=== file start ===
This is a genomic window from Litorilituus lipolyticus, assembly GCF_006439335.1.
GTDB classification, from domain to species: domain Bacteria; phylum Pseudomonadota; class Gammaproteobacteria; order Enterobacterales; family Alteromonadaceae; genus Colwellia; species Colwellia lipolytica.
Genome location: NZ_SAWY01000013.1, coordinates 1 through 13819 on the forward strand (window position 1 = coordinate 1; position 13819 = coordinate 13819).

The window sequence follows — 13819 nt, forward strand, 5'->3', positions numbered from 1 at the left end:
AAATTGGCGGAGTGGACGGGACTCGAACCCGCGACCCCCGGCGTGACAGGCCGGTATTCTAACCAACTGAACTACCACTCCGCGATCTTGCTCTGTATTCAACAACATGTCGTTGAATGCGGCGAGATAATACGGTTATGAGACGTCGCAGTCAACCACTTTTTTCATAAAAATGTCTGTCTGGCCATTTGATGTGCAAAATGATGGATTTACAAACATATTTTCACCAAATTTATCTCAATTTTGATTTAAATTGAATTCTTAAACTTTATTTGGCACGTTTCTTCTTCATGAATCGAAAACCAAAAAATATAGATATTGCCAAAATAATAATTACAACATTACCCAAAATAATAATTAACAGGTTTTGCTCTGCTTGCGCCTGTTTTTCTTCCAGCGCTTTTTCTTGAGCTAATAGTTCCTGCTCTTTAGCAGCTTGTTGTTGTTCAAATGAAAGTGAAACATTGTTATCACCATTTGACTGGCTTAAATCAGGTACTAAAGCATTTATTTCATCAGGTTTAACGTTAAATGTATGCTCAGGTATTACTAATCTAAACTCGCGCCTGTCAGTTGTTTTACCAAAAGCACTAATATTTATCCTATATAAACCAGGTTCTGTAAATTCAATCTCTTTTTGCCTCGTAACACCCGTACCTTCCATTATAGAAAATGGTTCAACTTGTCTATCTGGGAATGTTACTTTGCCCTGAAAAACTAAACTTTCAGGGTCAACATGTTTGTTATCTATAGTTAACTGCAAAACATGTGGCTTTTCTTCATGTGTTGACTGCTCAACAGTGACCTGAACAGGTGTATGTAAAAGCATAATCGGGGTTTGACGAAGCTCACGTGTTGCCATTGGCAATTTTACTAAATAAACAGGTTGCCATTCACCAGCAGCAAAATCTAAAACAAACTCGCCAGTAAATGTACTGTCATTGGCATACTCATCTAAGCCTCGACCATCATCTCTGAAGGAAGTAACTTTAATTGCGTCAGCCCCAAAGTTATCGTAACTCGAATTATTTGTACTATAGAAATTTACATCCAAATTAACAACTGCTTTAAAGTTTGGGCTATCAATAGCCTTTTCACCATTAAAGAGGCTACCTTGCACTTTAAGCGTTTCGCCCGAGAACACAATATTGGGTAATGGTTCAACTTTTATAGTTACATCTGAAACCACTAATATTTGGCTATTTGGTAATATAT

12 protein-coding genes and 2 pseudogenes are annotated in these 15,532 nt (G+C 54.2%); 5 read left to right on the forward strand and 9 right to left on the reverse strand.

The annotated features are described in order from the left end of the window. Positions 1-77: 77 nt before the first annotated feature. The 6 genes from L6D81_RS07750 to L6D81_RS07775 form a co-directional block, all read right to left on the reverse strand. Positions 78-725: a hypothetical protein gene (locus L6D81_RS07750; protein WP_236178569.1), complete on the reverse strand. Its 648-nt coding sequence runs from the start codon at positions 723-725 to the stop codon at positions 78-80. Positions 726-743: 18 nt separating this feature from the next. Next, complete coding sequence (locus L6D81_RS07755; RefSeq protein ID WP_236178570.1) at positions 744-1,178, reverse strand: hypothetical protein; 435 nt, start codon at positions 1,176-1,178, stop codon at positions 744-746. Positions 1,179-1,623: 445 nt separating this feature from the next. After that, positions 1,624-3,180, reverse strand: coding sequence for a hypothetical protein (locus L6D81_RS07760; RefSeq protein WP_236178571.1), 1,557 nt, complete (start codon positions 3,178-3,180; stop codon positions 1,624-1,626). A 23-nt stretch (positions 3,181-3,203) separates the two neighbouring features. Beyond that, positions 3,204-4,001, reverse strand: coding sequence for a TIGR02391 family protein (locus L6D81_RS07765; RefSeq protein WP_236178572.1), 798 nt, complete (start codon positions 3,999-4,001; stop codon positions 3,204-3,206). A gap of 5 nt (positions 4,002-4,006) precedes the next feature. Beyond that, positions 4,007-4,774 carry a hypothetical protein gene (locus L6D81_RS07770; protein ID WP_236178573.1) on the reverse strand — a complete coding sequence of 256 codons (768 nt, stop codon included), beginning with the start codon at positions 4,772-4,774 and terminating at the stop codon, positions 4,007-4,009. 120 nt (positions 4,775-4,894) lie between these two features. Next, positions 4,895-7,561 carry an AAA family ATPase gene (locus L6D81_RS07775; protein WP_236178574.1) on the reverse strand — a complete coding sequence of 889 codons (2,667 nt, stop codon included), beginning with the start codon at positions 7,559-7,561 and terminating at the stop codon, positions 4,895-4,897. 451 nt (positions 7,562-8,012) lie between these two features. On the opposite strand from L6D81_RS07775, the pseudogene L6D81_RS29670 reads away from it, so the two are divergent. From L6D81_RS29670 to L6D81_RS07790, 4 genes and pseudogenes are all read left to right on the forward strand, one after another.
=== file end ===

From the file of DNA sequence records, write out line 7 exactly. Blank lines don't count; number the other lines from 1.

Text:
The annotated features are described in order from the left end of the window. Positions 1-77: 77 nt before the first annotated feature. The 6 genes from L6D81_RS07750 to L6D81_RS07775 form a co-directional block, all read right to left on the reverse strand. Positions 78-725: a hypothetical protein gene (locus L6D81_RS07750; protein WP_236178569.1), complete on the reverse strand. Its 648-nt coding sequence runs from the start codon at positions 723-725 to the stop codon at positions 78-80. Positions 726-743: 18 nt separating this feature from the next. Next, complete coding sequence (locus L6D81_RS07755; RefSeq protein ID WP_236178570.1) at positions 744-1,178, reverse strand: hypothetical protein; 435 nt, start codon at positions 1,176-1,178, stop codon at positions 744-746. Positions 1,179-1,623: 445 nt separating this feature from the next. After that, positions 1,624-3,180, reverse strand: coding sequence for a hypothetical protein (locus L6D81_RS07760; RefSeq protein WP_236178571.1), 1,557 nt, complete (start codon positions 3,178-3,180; stop codon positions 1,624-1,626). A 23-nt stretch (positions 3,181-3,203) separates the two neighbouring features. Beyond that, positions 3,204-4,001, reverse strand: coding sequence for a TIGR02391 family protein (locus L6D81_RS07765; RefSeq protein WP_236178572.1), 798 nt, complete (start codon positions 3,999-4,001; stop codon positions 3,204-3,206). A gap of 5 nt (positions 4,002-4,006) precedes the next feature. Beyond that, positions 4,007-4,774 carry a hypothetical protein gene (locus L6D81_RS07770; protein ID WP_236178573.1) on the reverse strand — a complete coding sequence of 256 codons (768 nt, stop codon included), beginning with the start codon at positions 4,772-4,774 and terminating at the stop codon, positions 4,007-4,009. 120 nt (positions 4,775-4,894) lie between these two features. Next, positions 4,895-7,561 carry an AAA family ATPase gene (locus L6D81_RS07775; protein WP_236178574.1) on the reverse strand — a complete coding sequence of 889 codons (2,667 nt, stop codon included), beginning with the start codon at positions 7,559-7,561 and terminating at the stop codon, positions 4,895-4,897. 451 nt (positions 7,562-8,012) lie between these two features. On the opposite strand from L6D81_RS07775, the pseudogene L6D81_RS29670 reads away from it, so the two are divergent. From L6D81_RS29670 to L6D81_RS07790, 4 genes and pseudogenes are all read left to right on the forward strand, one after another.